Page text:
Lets Encrypt!

Lets Encrypt! Free Certificate!

Lets Encrypt

I thought I would run through the process of obtaining a certificate for a web server from Lets Encrypt the open certificate authority by the Internet Security Research Group (ISRG) , for free!

The Lets Encrypt initiative has been setup to simplify the process of obtaining a certificate and make it more accessible for people to use encryption on their websites you can read more about it here: https://letsencrypt.org/. Certificates are free and valid for 90 days and need to be renewed  for continuation of the service. (which can be automated). Those who have been through the process of provisioning certificates will understand the involved process to get it working, this is a breath of fresh air in comparison.

Sounds great so what do we need to do? Well the below example runs through the process for an already created standard HTTP apache debian based system.

OK So Lets Encrypt!

First we need to obtain the Lets Encrypt files.¬† We will pull the files across from the Official GitHub repository. We’ll do this through git. This ensures that we have the latest version of the Lets Encrypt files. We will drop it under the /opt folder.

If you don’t have git installed… install it with:

apt-get install git

Then pull across the Lets Encrypt folder with:

git clone https://github.com/letsencrypt/letsencrypt /opt/letsencrypt

(If you want to update in the future run ‘git pull’ in the same folder.)

Move into the lets encrypt folder:

cd /opt/letsencrypt

We then need to install the Lets Encrypt client through the ‘letsencrypt-auto’ command, when this is run it will essentially pull down all the related dependencies from your OS repositories and update the client through either apt-get or yum for example. From there on you can run either ‘letsencrypt’ or ‘letsencrypt-auto’ command for new certs of renewals.

Next we will obtain our certificate and bundle for our test domain testdomain.co.uk and subdomain www.testdomain.co.uk with the letsencrypt-auto command. This is the recommended method from the Lets Encrypt website.

There are a number of plugins that can be used with letsencrypt run command, and a number of command line parameters you can pass, these are all designed to help ease the process along. We are going to be running the Apache plugin and so will pass it the ‘–apache’ command. This plugin is designed to be used with Apache (funnily enough!) which automates the process of obtaining and installing the certificate with Apache2.4 on Debian based systems. This effectively sorts all the certificate configuration within Apache and then restarts the service.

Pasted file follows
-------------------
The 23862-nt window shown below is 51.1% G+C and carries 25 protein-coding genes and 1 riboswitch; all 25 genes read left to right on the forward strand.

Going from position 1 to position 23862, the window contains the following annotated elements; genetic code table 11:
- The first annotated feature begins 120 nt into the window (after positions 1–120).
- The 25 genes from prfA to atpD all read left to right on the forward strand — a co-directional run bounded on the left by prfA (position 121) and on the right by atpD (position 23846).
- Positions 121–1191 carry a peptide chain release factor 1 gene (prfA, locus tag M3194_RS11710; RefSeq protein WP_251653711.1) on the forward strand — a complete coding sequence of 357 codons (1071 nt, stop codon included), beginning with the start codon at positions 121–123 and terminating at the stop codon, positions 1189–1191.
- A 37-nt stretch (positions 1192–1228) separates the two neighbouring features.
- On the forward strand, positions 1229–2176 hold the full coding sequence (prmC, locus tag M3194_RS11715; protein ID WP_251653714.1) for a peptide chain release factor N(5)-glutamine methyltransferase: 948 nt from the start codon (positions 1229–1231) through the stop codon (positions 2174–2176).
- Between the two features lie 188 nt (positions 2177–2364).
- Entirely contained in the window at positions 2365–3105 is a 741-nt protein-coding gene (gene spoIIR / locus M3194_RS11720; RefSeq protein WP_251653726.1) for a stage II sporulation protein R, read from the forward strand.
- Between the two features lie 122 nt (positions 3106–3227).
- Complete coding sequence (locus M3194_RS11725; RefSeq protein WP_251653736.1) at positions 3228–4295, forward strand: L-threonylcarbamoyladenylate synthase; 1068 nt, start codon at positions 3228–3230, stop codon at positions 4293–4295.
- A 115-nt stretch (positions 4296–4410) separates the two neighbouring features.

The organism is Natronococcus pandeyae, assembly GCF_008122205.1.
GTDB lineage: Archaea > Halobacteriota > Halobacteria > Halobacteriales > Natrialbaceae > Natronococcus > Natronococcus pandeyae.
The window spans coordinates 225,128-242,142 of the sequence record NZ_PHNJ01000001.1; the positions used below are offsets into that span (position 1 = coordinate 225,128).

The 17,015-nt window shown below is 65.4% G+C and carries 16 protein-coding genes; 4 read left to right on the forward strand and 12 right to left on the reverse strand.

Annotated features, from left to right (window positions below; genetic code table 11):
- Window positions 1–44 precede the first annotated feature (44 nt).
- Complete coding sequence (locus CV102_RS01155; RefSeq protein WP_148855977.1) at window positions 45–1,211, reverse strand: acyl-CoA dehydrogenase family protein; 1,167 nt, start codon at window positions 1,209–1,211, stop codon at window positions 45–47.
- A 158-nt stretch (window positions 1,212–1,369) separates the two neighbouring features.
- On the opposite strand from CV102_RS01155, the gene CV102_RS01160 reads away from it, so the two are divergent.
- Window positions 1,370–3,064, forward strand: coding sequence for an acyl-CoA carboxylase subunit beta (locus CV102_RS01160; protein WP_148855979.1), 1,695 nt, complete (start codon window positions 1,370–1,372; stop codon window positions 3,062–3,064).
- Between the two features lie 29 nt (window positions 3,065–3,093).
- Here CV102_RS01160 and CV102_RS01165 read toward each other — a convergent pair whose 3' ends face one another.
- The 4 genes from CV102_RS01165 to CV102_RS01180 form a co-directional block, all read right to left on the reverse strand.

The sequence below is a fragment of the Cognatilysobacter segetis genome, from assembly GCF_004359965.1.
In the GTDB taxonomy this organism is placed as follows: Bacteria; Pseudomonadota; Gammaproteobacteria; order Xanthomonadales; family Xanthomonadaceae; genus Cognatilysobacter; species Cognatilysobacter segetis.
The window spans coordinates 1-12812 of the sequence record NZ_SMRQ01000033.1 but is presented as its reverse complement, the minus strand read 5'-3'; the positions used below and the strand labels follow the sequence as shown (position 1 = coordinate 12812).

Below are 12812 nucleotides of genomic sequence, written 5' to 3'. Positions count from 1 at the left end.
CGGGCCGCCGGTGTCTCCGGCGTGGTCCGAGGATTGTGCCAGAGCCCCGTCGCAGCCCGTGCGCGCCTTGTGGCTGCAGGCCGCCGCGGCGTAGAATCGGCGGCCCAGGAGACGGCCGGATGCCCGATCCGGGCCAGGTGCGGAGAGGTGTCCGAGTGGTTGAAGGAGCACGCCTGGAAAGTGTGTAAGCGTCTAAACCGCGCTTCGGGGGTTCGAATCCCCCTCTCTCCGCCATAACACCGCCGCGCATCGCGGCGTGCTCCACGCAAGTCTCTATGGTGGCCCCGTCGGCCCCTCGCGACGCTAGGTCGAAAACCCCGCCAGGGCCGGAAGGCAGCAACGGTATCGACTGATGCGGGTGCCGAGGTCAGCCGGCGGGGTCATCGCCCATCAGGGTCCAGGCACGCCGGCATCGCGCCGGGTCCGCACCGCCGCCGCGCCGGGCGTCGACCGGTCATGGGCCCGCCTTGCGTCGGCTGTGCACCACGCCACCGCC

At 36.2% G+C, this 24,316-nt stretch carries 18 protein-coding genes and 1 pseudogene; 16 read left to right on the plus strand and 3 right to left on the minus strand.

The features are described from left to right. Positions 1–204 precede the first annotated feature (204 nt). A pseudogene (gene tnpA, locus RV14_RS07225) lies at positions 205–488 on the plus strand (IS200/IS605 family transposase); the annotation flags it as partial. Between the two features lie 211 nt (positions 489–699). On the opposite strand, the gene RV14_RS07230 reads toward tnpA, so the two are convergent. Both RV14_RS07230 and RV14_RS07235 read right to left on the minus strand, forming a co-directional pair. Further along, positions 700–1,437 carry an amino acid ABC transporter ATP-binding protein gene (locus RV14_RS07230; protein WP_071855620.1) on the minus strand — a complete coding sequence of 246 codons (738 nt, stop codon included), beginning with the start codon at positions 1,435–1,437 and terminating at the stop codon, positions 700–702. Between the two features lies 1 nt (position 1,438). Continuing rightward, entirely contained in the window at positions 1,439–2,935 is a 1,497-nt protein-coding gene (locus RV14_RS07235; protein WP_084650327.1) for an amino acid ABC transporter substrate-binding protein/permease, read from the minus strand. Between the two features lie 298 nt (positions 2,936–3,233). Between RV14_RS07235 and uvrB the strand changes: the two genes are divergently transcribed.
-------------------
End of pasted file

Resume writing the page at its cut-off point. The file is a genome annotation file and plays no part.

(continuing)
./letsencrypt-auto --apache -d testdomain.co.uk -d www.testdomain.co.uk

After this is executed you should see the updates scroll through pulling content from your repositories, after a while you will presented with the following screen asking you to confirm your email. This is used as a reminder for renewal:

Lets Encrypt Confirm Email
Lets Encrypt Confirm Email

You can automate this process passing the –email parameter at the command line if you wish. So ‘–email admin@testdomain.co.uk’

You will next be asked to agree to the terms of service:

Lets Encrypt ToS
Lets Encrypt ToS

Again you can automate this by passing the –agree-tos in the command line.

Next you will be asked where you want to access your site through http and https or just through https.

You will then be presented with the ‘Congratulations!’ screen saying you have successfully configured your certificate and enabled https:

Lets Encrypt! Congratulations
Lets Encrypt! Congratulations


To renew your certificate run:

letsencrypt-auto renew

This will renew all your certificates with all previously used parameters for certificates that are due to expire within 30 days. passing the -d parameter will renew per domain.


Allows you to renew before 30 days.

You can also run:

letsencrypt-auto renew --rsa-key-size 4096

This will renew your certificate with a key size of 4096 bit.

You can also rerun the existing command you ran earlier in which case you will be prompted that you have already run the command and to either re-run the install or renew your certificates.

All that is left to do is to automate the renewal with a cron job, one for another post.

Amazing that’s it! This makes obtaining a certificate for a website very accessible to people due to the way the scripts/plugins automate the apache configuration.

**Thumbs up Lets Encrypt this is great project!**